Thursday, August 28, 2014
YOLO COUNTY NEWS
99 CENTS

California prisons to change pepper-spray rules

By
From page A2 | October 24, 2013 |

By Don Thompson

SACRAMENTO — California prison officials said Wednesday that they will change the rules for using pepper spray on mentally ill inmates, as a federal judge considers whether current practices violate inmates’ civil rights.

The corrections department will limit how much pepper spray can be used and how quickly, said spokeswoman Deborah Hoffman. The rules are still being written and would not apply to emergency situations.

The state’s announcement comes as U.S. District Judge Lawrence Karlton ordered corrections officials to publicly release videos that show prison guards pumping pepper spray into the cells of mentally disturbed inmates, some of whom begin shrieking or yelling for help.

The videos were shown during a hearing over the use of force against mentally ill inmates. The state’s own expert said in court documents that guards routinely use canisters of pepper spray the size of a fire extinguisher on unarmed inmates when a much smaller quantity could be used.

“Obviously, it’s our goal to use a minimal amount of force. Having it spelled out may help these situations stay more in control,” Hoffman said.

Michael Bien, one of the attorneys representing mentally ill inmates, praised the move but said it doesn’t go far enough.

“It’s a big step, and I think that it’s a significant admission that the department needed to reform,” he said.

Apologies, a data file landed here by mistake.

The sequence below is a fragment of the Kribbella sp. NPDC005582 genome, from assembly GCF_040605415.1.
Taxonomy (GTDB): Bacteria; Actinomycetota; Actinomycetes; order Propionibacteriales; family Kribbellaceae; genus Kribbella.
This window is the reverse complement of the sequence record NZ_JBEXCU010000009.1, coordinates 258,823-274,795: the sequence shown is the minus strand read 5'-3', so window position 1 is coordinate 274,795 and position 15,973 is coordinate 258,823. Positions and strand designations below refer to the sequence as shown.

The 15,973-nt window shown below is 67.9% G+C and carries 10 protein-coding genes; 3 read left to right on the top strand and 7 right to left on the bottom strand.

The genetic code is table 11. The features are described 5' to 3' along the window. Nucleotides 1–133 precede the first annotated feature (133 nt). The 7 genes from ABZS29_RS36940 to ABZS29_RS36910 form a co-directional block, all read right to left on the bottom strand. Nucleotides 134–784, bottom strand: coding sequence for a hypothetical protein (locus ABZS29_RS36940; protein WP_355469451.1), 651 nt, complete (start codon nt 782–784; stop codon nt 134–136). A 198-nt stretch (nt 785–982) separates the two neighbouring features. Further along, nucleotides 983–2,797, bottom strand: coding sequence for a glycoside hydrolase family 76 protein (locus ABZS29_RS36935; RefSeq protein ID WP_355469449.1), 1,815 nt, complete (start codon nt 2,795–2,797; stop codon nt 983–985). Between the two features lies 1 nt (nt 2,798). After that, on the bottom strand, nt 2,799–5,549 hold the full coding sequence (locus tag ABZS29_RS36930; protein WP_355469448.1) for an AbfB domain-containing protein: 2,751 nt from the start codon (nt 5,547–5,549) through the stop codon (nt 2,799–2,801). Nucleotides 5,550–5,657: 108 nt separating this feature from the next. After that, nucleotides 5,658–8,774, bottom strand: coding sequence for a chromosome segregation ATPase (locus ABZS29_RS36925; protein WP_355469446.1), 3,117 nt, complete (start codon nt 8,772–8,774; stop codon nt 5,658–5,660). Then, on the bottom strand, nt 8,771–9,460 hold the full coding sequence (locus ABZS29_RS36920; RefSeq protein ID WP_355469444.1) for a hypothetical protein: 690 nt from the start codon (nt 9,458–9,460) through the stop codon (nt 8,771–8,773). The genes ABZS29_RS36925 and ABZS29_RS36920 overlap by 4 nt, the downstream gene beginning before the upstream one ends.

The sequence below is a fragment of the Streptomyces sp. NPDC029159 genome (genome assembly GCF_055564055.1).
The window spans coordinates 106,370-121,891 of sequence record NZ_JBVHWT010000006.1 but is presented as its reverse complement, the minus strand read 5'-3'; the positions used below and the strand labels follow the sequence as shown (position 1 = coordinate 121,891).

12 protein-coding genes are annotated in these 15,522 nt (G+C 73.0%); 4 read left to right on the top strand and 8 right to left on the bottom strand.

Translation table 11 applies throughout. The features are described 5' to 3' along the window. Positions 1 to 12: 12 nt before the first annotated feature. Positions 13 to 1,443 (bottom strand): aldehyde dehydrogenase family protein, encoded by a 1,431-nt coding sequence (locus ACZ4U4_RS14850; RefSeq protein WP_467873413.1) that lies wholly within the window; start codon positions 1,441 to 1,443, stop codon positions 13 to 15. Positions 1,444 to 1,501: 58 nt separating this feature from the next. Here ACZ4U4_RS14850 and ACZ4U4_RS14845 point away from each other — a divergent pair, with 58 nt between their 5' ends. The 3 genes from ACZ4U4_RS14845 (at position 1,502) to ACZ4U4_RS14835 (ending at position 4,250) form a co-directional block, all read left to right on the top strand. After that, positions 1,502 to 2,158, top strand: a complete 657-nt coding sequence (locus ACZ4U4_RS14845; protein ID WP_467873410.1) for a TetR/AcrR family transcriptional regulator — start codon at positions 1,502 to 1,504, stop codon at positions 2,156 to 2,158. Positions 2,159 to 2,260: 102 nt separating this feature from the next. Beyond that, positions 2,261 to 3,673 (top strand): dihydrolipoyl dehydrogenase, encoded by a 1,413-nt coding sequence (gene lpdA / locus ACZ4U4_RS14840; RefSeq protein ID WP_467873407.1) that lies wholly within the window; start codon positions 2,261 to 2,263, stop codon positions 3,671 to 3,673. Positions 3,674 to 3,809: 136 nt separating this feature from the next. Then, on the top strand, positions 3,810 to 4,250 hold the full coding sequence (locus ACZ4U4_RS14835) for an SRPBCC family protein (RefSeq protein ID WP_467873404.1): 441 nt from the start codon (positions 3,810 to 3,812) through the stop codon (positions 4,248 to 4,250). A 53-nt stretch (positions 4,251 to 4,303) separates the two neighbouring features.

However, the department is “kind of fine-tuning how they use pepper spray” instead of asking, “is this the type of weapon they ought to be using or are there other ways to avoid use of force?”

The weekslong hearing grew out of Karlton’s decision in April to reject Gov. Jerry Brown’s effort to end court oversight of prison mental health treatment. In the course of contesting that move, Bien said attorneys representing mentally ill inmates discovered new problems.

A separate ongoing federal lawsuit challenges the state’s medical treatment of inmates. Both cases prompted federal judges to rule that overcrowding is the main source of inadequate care, forcing the state to greatly reduce its prison population.

The department also recently announced that it will seek to give more privileges to inmates who are held in disciplinary isolation units but have done nothing wrong.

The change applies to inmates who sometimes are held in administrative segregation units because, for instance, they could be attacked by other inmates or are related to a prison employee.

The rule change was proposed after inmates engaged in a lengthy hunger strike this summer over conditions for gang leaders and others held in segregation.

A new designation, known as Non-Disciplinary Segregation, will let those inmates buy more items from the prison canteen, keep more personal property and have more telephone contact with those outside prison.

Comments

comments

The Associated Press

.

News

School’s back, with gradual return to smaller classes

By Jeff Hudson | From Page: A1 | Gallery

 
New live-work project approved for Del Rio Place

By Dave Ryan | From Page: A1 | Gallery

Marcy finds her place in the DHS Hall of Fame

By Bruce Gallaudet | From Page: A1 | Gallery

 
Testimony in Marsh trial starts Tuesday

By Lauren Keene | From Page: A1 | Gallery